An immersive art experience at Riverview Hospital
By Aidan Mouellic, Staff Writer
I’ve visited art galleries and museums all around the world, but none of them has had as much of an impact on me as James Picard’s art show, The Dark and the Wounded. The show was held in the abandoned Crease Clinic building at Riverview Hospital on the night of October 27. It was less of a pure art show, and more of an art experience.
Picard, a Vancouver-based artist who specializes in dark and powerful oil paintings, used the symbolic space of the abandoned psychiatric hospital as the perfect place to display his paintings, which deal with the topics of pain, suffering, and hardship. Crease Clinic, where the paintings were displayed, was dark and spooky.
Having previously spent a lot of time there for work-related purposes, I’m familiar with what the decommissioned psychiatric hospital is like. But when the walls are adorned with Picard’s powerful and gory imagery and the halls are filled with the sounds of a haunting musical score by renowned composer Jeff Danna, you get a whole new experience—and that’s what Picard is hoping for.
The point of the show is to inform viewers of the types of tragedies that go unnoticed in the world, and to allow viewers to become more self-aware.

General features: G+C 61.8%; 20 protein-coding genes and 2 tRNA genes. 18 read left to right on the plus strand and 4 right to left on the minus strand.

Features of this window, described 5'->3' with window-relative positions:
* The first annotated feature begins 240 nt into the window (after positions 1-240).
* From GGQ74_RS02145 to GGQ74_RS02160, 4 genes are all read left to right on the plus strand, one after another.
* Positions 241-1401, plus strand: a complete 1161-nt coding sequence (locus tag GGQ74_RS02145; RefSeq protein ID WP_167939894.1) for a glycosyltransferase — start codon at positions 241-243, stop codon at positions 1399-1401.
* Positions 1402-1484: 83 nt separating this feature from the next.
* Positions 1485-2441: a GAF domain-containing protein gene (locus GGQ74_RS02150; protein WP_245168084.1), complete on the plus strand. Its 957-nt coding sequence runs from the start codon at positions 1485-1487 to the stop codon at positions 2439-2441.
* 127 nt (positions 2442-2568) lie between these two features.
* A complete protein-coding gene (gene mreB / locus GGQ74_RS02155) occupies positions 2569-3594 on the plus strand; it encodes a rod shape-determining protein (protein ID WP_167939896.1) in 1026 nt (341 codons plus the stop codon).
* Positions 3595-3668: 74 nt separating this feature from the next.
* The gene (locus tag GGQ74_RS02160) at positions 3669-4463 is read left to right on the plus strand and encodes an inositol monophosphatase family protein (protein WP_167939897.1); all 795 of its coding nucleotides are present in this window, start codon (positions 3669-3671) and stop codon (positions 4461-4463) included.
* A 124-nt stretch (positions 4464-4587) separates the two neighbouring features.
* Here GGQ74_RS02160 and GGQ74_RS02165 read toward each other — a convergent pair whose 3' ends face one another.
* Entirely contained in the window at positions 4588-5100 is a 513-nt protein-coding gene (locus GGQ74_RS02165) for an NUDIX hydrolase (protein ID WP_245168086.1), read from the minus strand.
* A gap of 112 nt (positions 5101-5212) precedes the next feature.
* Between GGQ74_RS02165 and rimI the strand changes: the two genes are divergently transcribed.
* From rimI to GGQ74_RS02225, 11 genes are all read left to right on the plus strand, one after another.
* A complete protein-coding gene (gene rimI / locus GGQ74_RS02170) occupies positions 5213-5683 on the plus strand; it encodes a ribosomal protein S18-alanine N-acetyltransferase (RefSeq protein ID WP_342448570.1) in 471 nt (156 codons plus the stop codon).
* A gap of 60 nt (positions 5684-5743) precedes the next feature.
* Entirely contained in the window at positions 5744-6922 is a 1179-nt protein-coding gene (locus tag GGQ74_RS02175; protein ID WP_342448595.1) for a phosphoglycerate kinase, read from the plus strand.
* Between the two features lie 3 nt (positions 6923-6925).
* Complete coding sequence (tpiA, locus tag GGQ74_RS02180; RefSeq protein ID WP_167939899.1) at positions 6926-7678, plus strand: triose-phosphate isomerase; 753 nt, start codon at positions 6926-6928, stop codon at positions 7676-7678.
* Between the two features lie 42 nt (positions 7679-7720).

“You go through life wearing blinders and think that everything is beautiful, then you’re ignoring what’s really happening. When you stop ignoring, that’s when you heal,” Picard explained.
Healing is what the show hopes to achieve, and Picard is taking his art on tour throughout North America and soon to Europe in hopes of achieving that.
“When we don’t look at our wounds and think everything is fine, it festers because we’re not healing it and only putting Band-Aids on,” he said.
Picard’s show aims to heal by making us think about and confront the very fears that cause us to ignore the deeper rifts within society. In a way, he is on an ambitious mission to change and civilize the world—a grand task, but not an impossible one.
Picard realizes that there is a lot of bad stuff that goes on in the world and hopes that his show will be a critical worldwide intervention to open the eyes of people hoping to make change. We are all human and we all have the power within ourselves to make the world a better place.
The show that Picard created at Riverview Hospital attempted to effect change, and it did. The immersive experience of sonic, visual, and physical aspects transported the viewers into his ingeniously dark and powerful world.
Picard’s work is aesthetically moving and, more than that, it shares a message of healing and confronting stigmatized fears that society turns away from. This is important art.
Next up for Picard is a fundraiser and documentary trailer premier for The Dark and the Wounded on November 9 in Vancouver. Details for the event are available through his website at www.jamespicard.com